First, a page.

How I know my brother Gary. Now I will know him in a new way. Through his son, Emile. Through his wife, Jan. Through our father and mother. Through our brothers, Greg and Jon. Through all who know him and love him, and through all whom he knows and loves — for he knows and loves us still. And we will know him through each other.

But even more than that, I will know him when I worship and when I pray. For he is now with Jesus. I will know him in my baptism, and at the communion table, the Table of the Lord. For we both belong to the body of Christ. So I will know him in our faith, and I look forward to the resurrection, or when I go to God — whichever comes first — when I will know Gary once again face to face.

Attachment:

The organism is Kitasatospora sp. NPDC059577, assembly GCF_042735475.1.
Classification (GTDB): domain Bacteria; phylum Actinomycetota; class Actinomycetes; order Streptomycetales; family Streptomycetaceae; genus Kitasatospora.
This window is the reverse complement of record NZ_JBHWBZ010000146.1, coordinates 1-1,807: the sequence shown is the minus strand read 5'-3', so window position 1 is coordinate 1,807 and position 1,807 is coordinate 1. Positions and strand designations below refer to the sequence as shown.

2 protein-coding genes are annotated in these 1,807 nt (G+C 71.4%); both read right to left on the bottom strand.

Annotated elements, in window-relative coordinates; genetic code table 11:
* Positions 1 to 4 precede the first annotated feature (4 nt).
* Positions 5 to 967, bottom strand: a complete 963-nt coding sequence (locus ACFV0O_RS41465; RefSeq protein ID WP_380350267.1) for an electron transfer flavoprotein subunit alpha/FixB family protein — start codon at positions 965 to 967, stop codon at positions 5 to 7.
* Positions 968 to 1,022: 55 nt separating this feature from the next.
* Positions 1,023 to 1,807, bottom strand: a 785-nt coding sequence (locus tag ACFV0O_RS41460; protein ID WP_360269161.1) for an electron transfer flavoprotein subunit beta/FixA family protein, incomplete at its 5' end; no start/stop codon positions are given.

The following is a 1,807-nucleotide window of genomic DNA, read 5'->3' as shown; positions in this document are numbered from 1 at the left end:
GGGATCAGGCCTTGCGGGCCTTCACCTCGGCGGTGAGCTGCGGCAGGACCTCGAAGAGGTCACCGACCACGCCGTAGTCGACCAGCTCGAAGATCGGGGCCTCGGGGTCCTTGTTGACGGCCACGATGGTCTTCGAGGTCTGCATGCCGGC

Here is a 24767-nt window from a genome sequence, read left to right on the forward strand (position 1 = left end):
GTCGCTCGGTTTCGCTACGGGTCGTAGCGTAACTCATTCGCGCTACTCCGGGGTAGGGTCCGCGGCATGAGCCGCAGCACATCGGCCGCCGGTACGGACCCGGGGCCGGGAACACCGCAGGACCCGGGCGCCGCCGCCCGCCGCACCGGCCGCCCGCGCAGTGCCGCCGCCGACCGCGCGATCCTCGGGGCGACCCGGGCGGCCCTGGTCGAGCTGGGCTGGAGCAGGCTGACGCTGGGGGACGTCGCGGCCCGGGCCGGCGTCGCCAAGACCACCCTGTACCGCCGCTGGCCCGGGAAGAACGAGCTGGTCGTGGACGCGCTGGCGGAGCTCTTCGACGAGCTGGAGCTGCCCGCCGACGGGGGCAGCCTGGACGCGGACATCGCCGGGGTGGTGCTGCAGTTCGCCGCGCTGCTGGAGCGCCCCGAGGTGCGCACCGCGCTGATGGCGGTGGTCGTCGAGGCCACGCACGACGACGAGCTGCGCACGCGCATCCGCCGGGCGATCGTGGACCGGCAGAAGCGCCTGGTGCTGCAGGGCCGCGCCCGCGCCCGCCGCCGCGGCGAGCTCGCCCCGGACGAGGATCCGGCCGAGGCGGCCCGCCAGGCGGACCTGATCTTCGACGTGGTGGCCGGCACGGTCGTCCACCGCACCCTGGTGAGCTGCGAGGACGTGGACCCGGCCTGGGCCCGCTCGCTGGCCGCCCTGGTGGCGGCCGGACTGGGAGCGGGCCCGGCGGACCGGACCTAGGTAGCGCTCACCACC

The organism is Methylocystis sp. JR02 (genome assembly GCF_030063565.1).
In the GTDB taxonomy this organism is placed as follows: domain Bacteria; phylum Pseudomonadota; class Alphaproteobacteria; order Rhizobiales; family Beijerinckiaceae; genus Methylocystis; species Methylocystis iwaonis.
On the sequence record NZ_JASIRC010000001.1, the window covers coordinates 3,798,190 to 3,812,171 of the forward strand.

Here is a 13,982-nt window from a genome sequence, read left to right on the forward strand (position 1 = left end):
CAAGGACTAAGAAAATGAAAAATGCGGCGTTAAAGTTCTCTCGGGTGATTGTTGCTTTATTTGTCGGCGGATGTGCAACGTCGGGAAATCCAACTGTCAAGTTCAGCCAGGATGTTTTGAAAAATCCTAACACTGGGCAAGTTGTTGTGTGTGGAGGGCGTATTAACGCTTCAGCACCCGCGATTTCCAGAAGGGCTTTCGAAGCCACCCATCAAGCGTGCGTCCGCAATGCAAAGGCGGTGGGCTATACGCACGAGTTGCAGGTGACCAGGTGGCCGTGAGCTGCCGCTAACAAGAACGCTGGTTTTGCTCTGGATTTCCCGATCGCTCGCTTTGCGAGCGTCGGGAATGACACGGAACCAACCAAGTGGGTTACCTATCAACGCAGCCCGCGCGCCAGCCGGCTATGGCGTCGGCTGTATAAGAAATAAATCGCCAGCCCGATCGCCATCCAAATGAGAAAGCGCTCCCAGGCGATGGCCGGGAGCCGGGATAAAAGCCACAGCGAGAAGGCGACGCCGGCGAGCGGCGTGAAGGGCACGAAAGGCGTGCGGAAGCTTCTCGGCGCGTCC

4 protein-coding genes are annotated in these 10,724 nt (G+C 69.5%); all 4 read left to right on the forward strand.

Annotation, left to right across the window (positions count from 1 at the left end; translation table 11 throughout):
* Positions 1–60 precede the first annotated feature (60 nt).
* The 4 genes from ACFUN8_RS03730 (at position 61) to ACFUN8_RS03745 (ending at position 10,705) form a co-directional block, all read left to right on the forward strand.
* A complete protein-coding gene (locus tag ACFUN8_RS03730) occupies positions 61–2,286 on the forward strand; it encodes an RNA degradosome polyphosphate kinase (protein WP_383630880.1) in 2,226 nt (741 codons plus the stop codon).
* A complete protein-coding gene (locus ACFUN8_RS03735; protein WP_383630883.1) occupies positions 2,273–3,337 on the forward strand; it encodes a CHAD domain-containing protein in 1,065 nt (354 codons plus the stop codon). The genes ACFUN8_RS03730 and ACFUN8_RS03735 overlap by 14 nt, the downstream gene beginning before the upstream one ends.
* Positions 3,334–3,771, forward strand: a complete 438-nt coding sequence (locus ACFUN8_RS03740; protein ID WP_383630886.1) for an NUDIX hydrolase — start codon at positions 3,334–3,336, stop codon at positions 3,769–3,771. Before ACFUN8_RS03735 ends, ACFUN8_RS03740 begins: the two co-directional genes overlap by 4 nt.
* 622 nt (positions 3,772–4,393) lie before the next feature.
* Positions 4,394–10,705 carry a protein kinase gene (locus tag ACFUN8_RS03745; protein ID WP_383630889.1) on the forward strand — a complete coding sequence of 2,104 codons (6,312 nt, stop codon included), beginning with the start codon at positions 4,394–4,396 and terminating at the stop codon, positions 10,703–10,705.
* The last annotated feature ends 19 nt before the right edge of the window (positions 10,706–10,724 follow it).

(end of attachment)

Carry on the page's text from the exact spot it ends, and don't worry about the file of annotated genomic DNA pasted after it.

Saturday, November 30, 2013

By a Way You Do Not Know


Moses and the children of Israel were hemmed in. Before them was the Red Sea. Behind them, Pharaoh’s army was closing in. They could see no way out. Only days earlier, they had been filled with hope and rejoicing, but now that had quickly vanished. In Psalm 77, in a direct praise to God, the psalm writer recounts what happened next:
The voice of Your thunder was in the whirlwind;
The lightnings lit up the world;
The earth trembled and shook.
Your way was in the sea,
Your path in the great waters,
And Your footsteps were not known.
You led Your people like a flock
By the hand of Moses and Aaron.
(Psalm 77:18-20)